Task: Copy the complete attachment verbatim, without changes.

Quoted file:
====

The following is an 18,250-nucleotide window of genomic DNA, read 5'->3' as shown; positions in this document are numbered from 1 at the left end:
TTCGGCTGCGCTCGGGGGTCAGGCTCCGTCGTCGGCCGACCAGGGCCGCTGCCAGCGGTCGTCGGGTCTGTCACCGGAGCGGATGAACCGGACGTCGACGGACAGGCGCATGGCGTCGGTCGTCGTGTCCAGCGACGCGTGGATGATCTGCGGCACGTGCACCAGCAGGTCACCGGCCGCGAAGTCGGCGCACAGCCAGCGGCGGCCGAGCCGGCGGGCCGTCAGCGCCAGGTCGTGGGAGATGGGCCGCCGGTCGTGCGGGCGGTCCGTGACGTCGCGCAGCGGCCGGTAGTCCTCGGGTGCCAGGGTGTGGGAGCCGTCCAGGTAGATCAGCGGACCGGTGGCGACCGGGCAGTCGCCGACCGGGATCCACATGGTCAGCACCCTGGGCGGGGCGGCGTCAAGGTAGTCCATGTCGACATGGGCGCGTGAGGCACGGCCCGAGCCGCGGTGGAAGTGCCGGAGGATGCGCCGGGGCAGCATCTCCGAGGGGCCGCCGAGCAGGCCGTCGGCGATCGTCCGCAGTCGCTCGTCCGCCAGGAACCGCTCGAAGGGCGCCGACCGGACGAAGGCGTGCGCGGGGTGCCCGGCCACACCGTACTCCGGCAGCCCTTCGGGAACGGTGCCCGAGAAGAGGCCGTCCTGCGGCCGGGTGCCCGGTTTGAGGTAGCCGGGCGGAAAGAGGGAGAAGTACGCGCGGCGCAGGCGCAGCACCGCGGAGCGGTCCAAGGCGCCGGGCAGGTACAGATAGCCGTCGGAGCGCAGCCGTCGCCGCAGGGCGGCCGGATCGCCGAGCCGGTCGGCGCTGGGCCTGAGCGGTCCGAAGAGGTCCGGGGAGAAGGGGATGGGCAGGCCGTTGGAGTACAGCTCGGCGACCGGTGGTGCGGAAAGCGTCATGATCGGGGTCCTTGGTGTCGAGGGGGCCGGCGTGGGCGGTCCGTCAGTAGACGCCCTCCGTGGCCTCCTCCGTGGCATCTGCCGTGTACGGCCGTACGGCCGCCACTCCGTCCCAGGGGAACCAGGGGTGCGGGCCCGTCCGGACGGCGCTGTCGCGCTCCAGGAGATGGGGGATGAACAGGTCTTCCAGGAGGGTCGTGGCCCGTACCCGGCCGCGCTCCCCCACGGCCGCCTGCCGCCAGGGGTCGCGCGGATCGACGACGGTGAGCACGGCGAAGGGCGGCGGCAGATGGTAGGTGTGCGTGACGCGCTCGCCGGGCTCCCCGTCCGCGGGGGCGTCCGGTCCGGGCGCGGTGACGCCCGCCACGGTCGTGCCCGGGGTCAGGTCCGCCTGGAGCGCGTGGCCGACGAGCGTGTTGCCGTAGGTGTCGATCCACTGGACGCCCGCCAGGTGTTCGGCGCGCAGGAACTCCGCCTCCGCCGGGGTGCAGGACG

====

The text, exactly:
The following is an 18,250-nucleotide window of genomic DNA, read 5'->3' as shown; positions in this document are numbered from 1 at the left end:
TTCGGCTGCGCTCGGGGGTCAGGCTCCGTCGTCGGCCGACCAGGGCCGCTGCCAGCGGTCGTCGGGTCTGTCACCGGAGCGGATGAACCGGACGTCGACGGACAGGCGCATGGCGTCGGTCGTCGTGTCCAGCGACGCGTGGATGATCTGCGGCACGTGCACCAGCAGGTCACCGGCCGCGAAGTCGGCGCACAGCCAGCGGCGGCCGAGCCGGCGGGCCGTCAGCGCCAGGTCGTGGGAGATGGGCCGCCGGTCGTGCGGGCGGTCCGTGACGTCGCGCAGCGGCCGGTAGTCCTCGGGTGCCAGGGTGTGGGAGCCGTCCAGGTAGATCAGCGGACCGGTGGCGACCGGGCAGTCGCCGACCGGGATCCACATGGTCAGCACCCTGGGCGGGGCGGCGTCAAGGTAGTCCATGTCGACATGGGCGCGTGAGGCACGGCCCGAGCCGCGGTGGAAGTGCCGGAGGATGCGCCGGGGCAGCATCTCCGAGGGGCCGCCGAGCAGGCCGTCGGCGATCGTCCGCAGTCGCTCGTCCGCCAGGAACCGCTCGAAGGGCGCCGACCGGACGAAGGCGTGCGCGGGGTGCCCGGCCACACCGTACTCCGGCAGCCCTTCGGGAACGGTGCCCGAGAAGAGGCCGTCCTGCGGCCGGGTGCCCGGTTTGAGGTAGCCGGGCGGAAAGAGGGAGAAGTACGCGCGGCGCAGGCGCAGCACCGCGGAGCGGTCCAAGGCGCCGGGCAGGTACAGATAGCCGTCGGAGCGCAGCCGTCGCCGCAGGGCGGCCGGATCGCCGAGCCGGTCGGCGCTGGGCCTGAGCGGTCCGAAGAGGTCCGGGGAGAAGGGGATGGGCAGGCCGTTGGAGTACAGCTCGGCGACCGGTGGTGCGGAAAGCGTCATGATCGGGGTCCTTGGTGTCGAGGGGGCCGGCGTGGGCGGTCCGTCAGTAGACGCCCTCCGTGGCCTCCTCCGTGGCATCTGCCGTGTACGGCCGTACGGCCGCCACTCCGTCCCAGGGGAACCAGGGGTGCGGGCCCGTCCGGACGGCGCTGTCGCGCTCCAGGAGATGGGGGATGAACAGGTCTTCCAGGAGGGTCGTGGCCCGTACCCGGCCGCGCTCCCCCACGGCCGCCTGCCGCCAGGGGTCGCGCGGATCGACGACGGTGAGCACGGCGAAGGGCGGCGGCAGATGGTAGGTGTGCGTGACGCGCTCGCCGGGCTCCCCGTCCGCGGGGGCGTCCGGTCCGGGCGCGGTGACGCCCGCCACGGTCGTGCCCGGGGTCAGGTCCGCCTGGAGCGCGTGGCCGACGAGCGTGTTGCCGTAGGTGTCGATCCACTGGACGCCCGCCAGGTGTTCGGCGCGCAGGAACTCCGCCTCCGCCGGGGTGCAGGACG